To Whom It May Concern:
22 June 2018
During a graduate playwriting workshop for my MFA with the University of New Orleans (2008), I wrote and workshopped a play titled, The Captive (working title). The true story revolves around two women, Mary Rowlandson, a Puritan Minister’s wife and Weetamoo, a Native American leader, during King Philip’s War in New England (1675–78).
At the time, my life took many downward turns (business failures, my husband got cancer and died, etc.). Also, I needed to find more allies in the Native American Community to support me. I still have the good fortune to be working with Francis J. O’Brien, Jr., the former President, Aquidneck Indian Council in Newport, RI and a native language philologist/writer (Moondancer) who continues to support me with, “There is no reason for you not to proceed at this (The Captive) as a non-Native trying to make a dramatic statement to non-Native audience. Many works by non-Native exist as you know. Your motivation to get the language right is commendable and Natives –like myself– will assist.”
I have many reasons for writing this play of which the underbelly is about a land grab and the need for some to dominate the natural world, as well as, other human beings. When I started a family tree in 2004 I found that my ancestry goes back to the Mayflower (Allerton) and other Puritans and Quakers who were part of these 17th Century events, such as my Gr-Grandfather, James Hovey, who died in King Philip’s War. Around that time I read Mary Rowlandson’s book about her captivity during this war and my dream world went wild. The Captive was born.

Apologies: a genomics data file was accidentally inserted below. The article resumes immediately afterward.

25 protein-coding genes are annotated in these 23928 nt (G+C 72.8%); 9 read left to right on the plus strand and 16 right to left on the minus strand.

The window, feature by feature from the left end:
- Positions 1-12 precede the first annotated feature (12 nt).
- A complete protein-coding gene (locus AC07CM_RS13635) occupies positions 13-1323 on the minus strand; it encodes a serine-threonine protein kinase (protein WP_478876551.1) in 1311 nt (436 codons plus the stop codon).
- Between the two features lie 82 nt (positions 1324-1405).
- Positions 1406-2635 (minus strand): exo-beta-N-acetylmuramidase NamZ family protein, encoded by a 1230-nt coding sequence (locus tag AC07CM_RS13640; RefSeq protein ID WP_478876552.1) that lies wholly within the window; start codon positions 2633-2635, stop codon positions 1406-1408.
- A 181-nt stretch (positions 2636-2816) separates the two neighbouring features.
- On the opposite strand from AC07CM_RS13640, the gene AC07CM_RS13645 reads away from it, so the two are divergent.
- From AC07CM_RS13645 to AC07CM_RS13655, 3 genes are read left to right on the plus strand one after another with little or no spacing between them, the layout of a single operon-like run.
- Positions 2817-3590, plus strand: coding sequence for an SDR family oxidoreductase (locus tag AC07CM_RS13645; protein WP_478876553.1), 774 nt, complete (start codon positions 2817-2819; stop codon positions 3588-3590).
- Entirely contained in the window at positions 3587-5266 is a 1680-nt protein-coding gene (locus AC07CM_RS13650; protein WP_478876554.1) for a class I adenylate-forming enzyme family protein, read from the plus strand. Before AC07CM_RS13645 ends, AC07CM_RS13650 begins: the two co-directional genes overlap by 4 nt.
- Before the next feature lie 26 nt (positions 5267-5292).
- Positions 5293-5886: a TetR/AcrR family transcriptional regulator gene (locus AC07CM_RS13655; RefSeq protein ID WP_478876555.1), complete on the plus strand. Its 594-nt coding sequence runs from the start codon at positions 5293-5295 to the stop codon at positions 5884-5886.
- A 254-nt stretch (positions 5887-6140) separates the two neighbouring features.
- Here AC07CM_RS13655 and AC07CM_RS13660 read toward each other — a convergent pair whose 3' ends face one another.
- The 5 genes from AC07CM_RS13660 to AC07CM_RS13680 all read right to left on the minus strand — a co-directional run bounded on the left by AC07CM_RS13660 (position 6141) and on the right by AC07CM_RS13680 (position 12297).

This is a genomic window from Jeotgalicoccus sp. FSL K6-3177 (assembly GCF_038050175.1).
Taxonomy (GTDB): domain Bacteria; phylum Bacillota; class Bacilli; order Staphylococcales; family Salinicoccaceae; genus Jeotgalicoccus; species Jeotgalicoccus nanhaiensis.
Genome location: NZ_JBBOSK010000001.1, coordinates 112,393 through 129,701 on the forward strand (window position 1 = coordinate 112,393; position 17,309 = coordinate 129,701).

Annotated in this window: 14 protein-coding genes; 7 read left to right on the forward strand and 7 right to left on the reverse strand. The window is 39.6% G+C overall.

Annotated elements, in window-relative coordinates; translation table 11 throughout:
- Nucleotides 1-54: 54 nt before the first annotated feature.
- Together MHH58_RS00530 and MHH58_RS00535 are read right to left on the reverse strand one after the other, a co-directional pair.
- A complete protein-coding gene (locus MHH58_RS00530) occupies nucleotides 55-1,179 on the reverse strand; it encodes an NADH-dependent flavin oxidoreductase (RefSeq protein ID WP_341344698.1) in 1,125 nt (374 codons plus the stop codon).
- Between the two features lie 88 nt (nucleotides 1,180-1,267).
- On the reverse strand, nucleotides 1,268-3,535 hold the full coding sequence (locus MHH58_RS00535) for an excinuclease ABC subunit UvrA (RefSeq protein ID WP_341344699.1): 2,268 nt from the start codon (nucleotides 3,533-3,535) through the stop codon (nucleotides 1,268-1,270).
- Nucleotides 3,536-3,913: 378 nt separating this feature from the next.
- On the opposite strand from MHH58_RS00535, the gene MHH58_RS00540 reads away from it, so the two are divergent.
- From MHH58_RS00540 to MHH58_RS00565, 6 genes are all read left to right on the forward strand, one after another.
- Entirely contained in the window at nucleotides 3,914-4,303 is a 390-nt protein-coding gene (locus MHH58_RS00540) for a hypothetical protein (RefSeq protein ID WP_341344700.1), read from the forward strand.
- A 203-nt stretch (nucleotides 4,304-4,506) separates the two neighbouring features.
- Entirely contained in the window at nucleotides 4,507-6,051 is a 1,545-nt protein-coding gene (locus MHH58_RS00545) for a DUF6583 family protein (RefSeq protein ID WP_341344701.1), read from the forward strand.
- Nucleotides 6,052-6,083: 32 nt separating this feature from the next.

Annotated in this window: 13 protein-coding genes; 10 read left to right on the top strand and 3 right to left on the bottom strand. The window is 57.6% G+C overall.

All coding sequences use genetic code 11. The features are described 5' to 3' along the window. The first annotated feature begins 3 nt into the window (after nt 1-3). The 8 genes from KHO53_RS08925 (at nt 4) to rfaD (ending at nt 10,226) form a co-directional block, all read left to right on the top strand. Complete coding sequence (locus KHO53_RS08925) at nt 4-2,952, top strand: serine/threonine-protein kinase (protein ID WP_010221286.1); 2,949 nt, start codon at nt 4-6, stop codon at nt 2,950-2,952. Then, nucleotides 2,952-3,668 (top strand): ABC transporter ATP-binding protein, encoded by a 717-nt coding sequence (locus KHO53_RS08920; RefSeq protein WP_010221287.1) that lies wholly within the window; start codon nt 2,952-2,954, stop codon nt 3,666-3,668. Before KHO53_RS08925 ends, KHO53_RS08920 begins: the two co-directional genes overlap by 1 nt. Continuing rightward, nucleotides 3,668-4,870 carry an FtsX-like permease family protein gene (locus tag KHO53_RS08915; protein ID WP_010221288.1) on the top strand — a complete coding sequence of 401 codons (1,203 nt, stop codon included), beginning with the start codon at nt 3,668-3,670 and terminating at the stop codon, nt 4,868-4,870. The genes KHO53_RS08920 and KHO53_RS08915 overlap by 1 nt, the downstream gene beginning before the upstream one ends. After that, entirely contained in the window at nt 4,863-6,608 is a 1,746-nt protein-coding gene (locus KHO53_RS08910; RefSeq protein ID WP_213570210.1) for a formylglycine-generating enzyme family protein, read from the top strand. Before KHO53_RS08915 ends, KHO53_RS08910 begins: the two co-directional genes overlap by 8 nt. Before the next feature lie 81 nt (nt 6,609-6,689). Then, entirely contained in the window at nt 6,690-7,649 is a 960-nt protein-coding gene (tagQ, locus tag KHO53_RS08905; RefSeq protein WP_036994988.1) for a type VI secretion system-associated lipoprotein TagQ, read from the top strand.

As a child, I spent many summers at a Church of Christ Church Camp near Serpent Mound in Southern Ohio and something happened to me in the woods around that place. I longed to be in the woods and not in a church building with my mind and heart buried in a book, specifically a KJV Bible.
In addition, around the time of working on my MFA, I saw Tecumseh, the outdoor drama that’s been running for 36 years near Chillicothe, Ohio and it so offended my sensibilities in the way Native Americans were portrayed (a bit insipid and dull) that I felt inspired to write something more in-line with the facts as I believed them.
As a young adult, I deprogrammed myself of the dogmatic religion I was born into. Reading, studying works of art, meditating and listening to my own heart helped. Working in professional theater and being exposed to all the good the world at-large has to offer, as well as, touring the world singing with the forward-thinking artist John Denver helped give me skills to hear my own inner voice.
Writing The Captive was a cathartic release of my own pent-up anger and frustration over the mistreatment of indigenous societies everywhere, coupled with an angst regarding religions that disenfranchise women. My hope is for non-Natives and Natives to visualize the Weetamoo and Mary Rowlandson encounter in a way that will affect them long after they leave the theater and maybe consider ways to work on how to eliminate intolerance in our daily lives.
Originally published at conradreeder.com on September 3, 2018.